Published 24 Apr 2018
Exclusions to insurance policies for pre-existing conditions are very common. However that does not mean they are uncontroversial, often insurers draft these to be vague and “open to interpretation”. Insurers hide behind these ambiguities to avoid payment.
This happened to our client, Mr G of Grafton, who was insured under an Income Replacement policy with an exclusion for a pre-existing injury of the right leg. The policy would otherwise pay in the event Mr G became too injury or sick to work in his job, as a storeman, for a payment period of up to 2 years
Mr G had a serious Motor Accident which resulted in the loss of both his legs. Aside from claiming personal injury, our client personally claimed the Income Policy – which didn’t have an offset clause for injury compensation – as the insurer had told him the claim would be easily paid out. This was untrue and the insurer declined the claim. The insurer relied on the exclusion saying that our client’s inability to work was contributed to by the excluded right leg - contributed being a very specific wording in the policy. The insurer additionally suggested Mr G can work if only considering the left leg loss.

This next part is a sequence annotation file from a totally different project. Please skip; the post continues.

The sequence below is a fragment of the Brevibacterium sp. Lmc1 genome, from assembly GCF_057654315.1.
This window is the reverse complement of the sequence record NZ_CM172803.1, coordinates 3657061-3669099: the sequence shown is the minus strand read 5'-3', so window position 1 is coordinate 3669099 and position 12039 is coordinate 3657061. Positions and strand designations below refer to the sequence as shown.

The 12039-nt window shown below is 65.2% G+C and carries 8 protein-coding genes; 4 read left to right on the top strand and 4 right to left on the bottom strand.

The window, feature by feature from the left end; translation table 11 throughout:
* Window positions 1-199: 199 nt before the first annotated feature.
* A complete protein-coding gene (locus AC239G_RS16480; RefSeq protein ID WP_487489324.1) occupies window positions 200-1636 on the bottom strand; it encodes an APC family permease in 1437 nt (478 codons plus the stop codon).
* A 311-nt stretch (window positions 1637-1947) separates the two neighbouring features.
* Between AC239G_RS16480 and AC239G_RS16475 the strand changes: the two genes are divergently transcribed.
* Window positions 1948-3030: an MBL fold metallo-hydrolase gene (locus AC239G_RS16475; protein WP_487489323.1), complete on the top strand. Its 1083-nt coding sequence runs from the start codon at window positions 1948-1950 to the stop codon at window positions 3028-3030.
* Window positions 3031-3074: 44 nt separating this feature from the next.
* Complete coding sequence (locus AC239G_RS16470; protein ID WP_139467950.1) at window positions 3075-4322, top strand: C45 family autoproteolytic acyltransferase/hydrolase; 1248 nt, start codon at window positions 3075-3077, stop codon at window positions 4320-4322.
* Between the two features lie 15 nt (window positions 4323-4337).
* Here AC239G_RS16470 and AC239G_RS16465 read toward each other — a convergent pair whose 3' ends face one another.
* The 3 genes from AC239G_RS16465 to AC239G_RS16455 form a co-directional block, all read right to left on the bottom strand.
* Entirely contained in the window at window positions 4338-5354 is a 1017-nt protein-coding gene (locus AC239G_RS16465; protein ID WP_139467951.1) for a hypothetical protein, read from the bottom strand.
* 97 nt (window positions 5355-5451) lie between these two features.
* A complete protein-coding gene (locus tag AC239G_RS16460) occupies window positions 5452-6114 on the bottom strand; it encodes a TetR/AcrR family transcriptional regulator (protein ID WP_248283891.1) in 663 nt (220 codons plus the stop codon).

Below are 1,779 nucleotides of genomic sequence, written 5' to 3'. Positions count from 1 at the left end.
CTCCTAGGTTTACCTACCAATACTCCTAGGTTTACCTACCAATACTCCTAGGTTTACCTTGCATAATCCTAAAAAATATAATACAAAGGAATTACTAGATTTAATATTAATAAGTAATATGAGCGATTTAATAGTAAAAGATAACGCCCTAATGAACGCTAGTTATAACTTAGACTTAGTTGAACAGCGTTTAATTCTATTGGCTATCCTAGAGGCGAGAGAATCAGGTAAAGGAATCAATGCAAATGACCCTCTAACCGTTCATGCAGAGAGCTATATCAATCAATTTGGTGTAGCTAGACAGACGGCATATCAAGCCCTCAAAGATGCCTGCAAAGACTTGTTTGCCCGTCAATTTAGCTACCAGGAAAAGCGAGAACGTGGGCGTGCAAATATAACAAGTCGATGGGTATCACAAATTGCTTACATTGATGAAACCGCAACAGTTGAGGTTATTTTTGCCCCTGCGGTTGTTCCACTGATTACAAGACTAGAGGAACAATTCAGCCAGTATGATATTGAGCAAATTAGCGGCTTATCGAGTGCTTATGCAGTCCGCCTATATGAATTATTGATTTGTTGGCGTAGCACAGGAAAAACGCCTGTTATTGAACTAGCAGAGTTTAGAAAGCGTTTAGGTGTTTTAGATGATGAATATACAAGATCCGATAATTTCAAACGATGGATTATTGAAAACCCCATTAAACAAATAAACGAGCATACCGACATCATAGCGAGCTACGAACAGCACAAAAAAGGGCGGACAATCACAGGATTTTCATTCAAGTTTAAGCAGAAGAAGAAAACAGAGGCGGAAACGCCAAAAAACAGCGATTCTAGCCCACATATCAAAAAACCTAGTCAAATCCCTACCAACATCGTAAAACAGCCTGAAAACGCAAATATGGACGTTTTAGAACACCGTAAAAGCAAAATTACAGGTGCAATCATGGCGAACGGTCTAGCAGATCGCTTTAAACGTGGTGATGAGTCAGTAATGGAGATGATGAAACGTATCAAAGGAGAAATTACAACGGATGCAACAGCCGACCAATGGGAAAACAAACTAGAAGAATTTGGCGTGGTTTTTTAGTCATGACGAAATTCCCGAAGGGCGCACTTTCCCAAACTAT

Our firm was retained by Mr G, and we pressed his claim to court. We reasoned that if the claim was assessed with regards to the left leg only he would be shown to be too ill to work. As to this issue of contributed by the exclusion, we argued that it is not the appropriate interpretation that any disability contributed by the excluded part be denied, but rather that the disability cannot be considered on account of a contribution by the excluded part – a very technical dispute.
The insurer took a very strong stance on their technical arguments, until a court ordered mediation prior to hearing. At which time our client’s case, in presence of the mediator, was demonstrated to be very live, and meaning great risk to the insurer. A judgement would also create a precedent which the insurer which may not like. At that point the insurer quickly offered $80,000.00, representing 80% of the possible payments under the policy, to settle the case. Our client is greatly relieved by the settlement and the money is able to alleviate the financial and medical problems he has had to face.
Insurance companies would often suggest that TPD and Income Protection (IP) claims are simple. This is often far removed from the truth and many insurers rely on esoteric technical arguments – which are later rejected at court – to not pay a claim. At Gerard Malouf & Partners our lawyers have expertise in conducting TPD and IP claims. If you have a claim or dispute please don’t hesitate to contact us for a free consultation.